Cell and Gene Therapy Team at Johns Hopkins All Children's
The Center for Cell and Gene Therapy for Non-malignant Conditions is comprised of several treatment teams, with specialists in immunology, hematology, oncology and bone marrow transplant.
Deepak Chellapandian, M.D.
Michelle Cooper, R.N.
Treatment Teams: Hemoglobinopathies, Non-SCID primary immunodeficiencies, Immune dysregulation disorders, Bone marrow failure disorders
Dr. Chellapandian is the division chief of blood and marrow transplant and specializes in bone marrow transplant as a hematologist-oncologist and serves as director of the Center for Cell and Gene Therapy for Non-Malignant Conditions (CCGNC) in the Johns Hopkins All Children’s Cancer & Blood Disorders Institute. He joined the hospital staff in 2017. Dr. Chellapandian earned his medical degree from Madurai Medical College and then trained at Postgraduate Institute of Medical Education and Research, both in India. He completed a residency in pediatrics at Albert Einstein Medical Center in Philadelphia, Pennsylvania. Dr. Chellapandian completed a pediatric hematology-oncology and bone marrow transplantation fellowship at Hospital for Sick Children/University of Toronto in Canada and an advanced fellowship on bone marrow transplantation and cellular therapy at St. Jude Children’s Research Hospital in Memphis, Tennessee.
Treatment Team: Severe combined immunodeficiency
Dr. Walter is the division chief of the University of South Florida (USF) and Johns Hopkins All Children’s Pediatric Allergy & Immunology Programs. She is the Robert A. Good Endowed Chair of the USF Division of Pediatric Allergy & Immunology, and an associate professor of pediatrics, medicine and molecular biology in the USF Morsani College of Medicine. She serves as director of the Jeffrey Modell Diagnostic and Research Center for Primary Immunodeficiencies at Johns Hopkins All Children’s. Her research interests include understanding the (severe) combined immunodeficiencies, and breech in tolerance in primary immune disorders leading to autoimmunity and inflammation. Dr. Walter has specific clinical expertise in the diagnosis and treatment of patients with (severe) combined immunodeficiencies, in particular those with recombination activating gene (RAG) variants. She is focusing on genetic evaluation, mechanism-based treatment therapies for non-infectious complications and involved in the care of patients with definitive therapies such as hematopoietic stem cell transplantation (HSCT) and gene therapy protocols.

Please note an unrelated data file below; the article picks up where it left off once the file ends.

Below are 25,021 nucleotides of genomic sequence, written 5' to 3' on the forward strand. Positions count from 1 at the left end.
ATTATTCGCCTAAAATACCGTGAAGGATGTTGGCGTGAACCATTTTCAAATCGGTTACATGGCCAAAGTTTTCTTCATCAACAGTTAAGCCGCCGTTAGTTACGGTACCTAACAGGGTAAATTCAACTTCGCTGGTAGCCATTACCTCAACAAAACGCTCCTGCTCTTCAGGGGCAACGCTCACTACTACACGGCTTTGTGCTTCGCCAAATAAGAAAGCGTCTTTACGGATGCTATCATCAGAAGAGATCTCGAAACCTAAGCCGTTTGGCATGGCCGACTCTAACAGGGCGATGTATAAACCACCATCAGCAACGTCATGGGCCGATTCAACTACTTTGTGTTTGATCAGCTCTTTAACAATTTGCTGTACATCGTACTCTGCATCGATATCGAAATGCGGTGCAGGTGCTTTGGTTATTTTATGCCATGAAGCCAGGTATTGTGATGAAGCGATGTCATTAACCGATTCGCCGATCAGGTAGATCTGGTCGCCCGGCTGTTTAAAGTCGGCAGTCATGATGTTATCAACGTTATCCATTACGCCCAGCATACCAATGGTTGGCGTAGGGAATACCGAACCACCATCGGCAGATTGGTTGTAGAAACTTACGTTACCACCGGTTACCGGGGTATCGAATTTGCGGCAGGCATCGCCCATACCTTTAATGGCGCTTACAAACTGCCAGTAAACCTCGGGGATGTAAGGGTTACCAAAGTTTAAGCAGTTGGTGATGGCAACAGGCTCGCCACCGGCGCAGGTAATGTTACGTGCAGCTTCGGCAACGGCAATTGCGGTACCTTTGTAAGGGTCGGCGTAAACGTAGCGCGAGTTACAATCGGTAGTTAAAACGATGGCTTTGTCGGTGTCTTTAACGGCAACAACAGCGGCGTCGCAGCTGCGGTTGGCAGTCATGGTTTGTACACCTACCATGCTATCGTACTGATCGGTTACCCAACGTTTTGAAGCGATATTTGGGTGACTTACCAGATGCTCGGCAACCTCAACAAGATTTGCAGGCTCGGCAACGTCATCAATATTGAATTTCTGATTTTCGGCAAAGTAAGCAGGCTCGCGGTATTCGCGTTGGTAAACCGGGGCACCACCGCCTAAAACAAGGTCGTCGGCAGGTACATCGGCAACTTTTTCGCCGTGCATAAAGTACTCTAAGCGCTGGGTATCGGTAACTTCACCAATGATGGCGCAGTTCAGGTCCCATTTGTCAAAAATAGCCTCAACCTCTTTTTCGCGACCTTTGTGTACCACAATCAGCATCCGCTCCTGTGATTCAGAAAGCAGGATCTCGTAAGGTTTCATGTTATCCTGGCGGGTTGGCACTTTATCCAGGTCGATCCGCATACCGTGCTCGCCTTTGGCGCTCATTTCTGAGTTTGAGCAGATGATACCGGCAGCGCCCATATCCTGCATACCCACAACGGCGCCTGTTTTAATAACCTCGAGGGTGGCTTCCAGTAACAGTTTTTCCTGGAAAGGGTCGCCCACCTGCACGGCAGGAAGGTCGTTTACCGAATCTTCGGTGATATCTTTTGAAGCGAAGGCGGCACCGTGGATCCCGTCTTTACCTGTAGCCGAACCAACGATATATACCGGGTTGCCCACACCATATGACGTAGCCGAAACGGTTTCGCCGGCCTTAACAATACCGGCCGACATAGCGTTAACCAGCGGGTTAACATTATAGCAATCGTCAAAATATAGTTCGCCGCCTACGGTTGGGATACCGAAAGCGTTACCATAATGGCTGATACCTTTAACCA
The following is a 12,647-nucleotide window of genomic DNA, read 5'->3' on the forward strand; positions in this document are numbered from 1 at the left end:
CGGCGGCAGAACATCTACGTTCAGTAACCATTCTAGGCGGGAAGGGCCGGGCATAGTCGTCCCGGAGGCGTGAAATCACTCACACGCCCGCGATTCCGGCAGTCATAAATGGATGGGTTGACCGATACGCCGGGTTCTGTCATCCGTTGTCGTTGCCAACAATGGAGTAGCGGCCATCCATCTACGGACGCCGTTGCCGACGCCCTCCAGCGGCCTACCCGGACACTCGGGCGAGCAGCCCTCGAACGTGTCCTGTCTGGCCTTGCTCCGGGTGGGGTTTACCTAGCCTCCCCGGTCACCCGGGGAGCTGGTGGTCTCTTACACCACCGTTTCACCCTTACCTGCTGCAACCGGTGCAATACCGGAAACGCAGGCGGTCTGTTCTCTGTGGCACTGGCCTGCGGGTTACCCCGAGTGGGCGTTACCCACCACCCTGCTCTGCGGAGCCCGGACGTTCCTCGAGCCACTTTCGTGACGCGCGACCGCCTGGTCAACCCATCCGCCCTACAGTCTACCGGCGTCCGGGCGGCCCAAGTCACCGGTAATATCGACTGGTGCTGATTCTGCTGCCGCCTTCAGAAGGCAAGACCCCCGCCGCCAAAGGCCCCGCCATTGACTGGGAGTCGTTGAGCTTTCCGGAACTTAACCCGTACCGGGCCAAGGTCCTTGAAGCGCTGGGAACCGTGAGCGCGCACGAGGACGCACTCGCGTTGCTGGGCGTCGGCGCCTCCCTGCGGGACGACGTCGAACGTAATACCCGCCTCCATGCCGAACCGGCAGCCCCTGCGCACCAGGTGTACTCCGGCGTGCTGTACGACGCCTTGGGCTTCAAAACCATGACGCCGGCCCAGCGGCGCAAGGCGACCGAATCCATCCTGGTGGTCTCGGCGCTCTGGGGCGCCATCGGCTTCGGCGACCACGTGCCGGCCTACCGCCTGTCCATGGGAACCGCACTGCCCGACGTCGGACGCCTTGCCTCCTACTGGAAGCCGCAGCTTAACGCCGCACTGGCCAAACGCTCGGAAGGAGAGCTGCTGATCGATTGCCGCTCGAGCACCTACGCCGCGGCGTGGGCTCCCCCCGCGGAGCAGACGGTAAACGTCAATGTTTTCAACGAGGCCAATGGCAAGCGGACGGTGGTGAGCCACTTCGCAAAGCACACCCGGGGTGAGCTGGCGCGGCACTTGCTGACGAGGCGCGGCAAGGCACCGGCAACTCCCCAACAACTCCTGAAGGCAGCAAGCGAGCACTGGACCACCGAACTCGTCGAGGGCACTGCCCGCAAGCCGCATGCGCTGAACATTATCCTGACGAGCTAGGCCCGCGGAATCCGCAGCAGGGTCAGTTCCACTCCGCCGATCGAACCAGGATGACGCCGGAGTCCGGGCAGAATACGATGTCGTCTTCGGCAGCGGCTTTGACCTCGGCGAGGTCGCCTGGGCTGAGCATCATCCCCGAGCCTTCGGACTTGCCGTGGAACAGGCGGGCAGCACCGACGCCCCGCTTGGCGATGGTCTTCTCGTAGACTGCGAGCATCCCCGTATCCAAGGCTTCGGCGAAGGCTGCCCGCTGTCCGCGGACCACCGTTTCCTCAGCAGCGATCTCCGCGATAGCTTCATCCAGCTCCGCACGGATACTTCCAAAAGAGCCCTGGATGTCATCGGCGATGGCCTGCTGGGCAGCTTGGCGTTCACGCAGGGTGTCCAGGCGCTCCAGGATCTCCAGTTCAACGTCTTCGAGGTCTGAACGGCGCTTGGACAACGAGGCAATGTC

Treatment Team: Bone marrow failure disorders
Dr. Oshrine specializes in blood and marrow transplants as a pediatric hematologist/oncologist in the Johns Hopkins All Children’s Cancer & Blood Disorders Institute. His clinical focus is in the treatment of high-risk leukemias with blood and marrow transplantation, and his research focus is in immune recovery after transplant. He joined the hospital in 2014 after completing a fellowship in pediatric hematology/oncology at the Children’s Hospital of Philadelphia. Dr. Oshrine earned his medical degree from the University of Virginia School of Medicine and completed his residency at Boston Children’s Hospital.